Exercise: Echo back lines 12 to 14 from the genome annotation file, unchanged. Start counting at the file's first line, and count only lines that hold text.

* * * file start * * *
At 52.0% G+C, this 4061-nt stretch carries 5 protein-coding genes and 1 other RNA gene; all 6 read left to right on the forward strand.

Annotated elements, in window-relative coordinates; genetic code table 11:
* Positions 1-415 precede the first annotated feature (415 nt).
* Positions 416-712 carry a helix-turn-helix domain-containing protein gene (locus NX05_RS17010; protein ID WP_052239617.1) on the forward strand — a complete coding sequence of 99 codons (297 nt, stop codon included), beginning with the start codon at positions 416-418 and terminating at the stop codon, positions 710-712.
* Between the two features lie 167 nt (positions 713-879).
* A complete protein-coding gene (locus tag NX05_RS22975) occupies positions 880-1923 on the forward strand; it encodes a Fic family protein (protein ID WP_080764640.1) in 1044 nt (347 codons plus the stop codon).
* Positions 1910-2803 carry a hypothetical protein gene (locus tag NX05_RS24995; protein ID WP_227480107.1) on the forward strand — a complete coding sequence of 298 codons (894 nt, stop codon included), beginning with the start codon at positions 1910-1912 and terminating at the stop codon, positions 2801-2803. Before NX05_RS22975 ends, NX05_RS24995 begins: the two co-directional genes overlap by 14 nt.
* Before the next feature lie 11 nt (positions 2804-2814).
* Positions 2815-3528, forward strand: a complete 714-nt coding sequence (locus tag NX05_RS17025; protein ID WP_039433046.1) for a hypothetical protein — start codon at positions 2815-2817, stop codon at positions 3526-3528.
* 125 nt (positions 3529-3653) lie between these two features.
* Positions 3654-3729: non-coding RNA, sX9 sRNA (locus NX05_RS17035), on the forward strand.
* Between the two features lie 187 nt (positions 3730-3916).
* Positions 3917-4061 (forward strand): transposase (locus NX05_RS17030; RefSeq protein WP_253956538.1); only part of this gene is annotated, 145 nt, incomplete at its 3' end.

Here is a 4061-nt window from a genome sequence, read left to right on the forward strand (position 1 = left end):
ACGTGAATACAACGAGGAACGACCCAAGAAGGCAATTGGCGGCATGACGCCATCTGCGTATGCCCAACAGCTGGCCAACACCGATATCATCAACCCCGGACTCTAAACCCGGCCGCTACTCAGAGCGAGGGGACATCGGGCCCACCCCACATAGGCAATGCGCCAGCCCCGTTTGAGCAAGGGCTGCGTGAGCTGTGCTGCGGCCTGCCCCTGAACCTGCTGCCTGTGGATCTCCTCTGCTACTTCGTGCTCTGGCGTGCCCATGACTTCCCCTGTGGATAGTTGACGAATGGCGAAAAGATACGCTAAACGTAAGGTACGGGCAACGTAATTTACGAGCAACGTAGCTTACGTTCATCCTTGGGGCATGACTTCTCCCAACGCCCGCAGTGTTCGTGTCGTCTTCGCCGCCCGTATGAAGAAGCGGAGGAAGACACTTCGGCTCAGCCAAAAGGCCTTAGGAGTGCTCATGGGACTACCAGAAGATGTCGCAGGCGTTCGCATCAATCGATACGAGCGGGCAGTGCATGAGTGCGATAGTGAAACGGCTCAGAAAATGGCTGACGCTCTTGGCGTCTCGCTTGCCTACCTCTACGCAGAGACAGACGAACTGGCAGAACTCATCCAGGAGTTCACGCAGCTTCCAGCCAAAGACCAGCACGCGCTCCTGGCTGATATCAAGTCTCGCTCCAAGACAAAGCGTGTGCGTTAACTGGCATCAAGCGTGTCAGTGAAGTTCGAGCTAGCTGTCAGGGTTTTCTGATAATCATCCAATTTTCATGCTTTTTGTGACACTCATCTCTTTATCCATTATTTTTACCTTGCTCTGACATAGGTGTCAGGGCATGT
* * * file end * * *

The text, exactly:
* Between the two features lie 187 nt (positions 3730-3916).
* Positions 3917-4061 (forward strand): transposase (locus NX05_RS17030; RefSeq protein WP_253956538.1); only part of this gene is annotated, 145 nt, incomplete at its 3' end.

Here is a 4061-nt window from a genome sequence, read left to right on the forward strand (position 1 = left end):